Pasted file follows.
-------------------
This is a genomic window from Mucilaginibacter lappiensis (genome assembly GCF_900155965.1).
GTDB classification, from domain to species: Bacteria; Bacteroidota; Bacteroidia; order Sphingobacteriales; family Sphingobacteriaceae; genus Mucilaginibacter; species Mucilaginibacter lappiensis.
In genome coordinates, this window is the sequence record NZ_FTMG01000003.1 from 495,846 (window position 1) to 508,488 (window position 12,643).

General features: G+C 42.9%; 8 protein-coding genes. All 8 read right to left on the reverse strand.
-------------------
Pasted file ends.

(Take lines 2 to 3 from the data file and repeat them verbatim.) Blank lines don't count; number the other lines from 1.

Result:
GTDB classification, from domain to species: Bacteria; Bacteroidota; Bacteroidia; order Sphingobacteriales; family Sphingobacteriaceae; genus Mucilaginibacter; species Mucilaginibacter lappiensis.
In genome coordinates, this window is the sequence record NZ_FTMG01000003.1 from 495,846 (window position 1) to 508,488 (window position 12,643).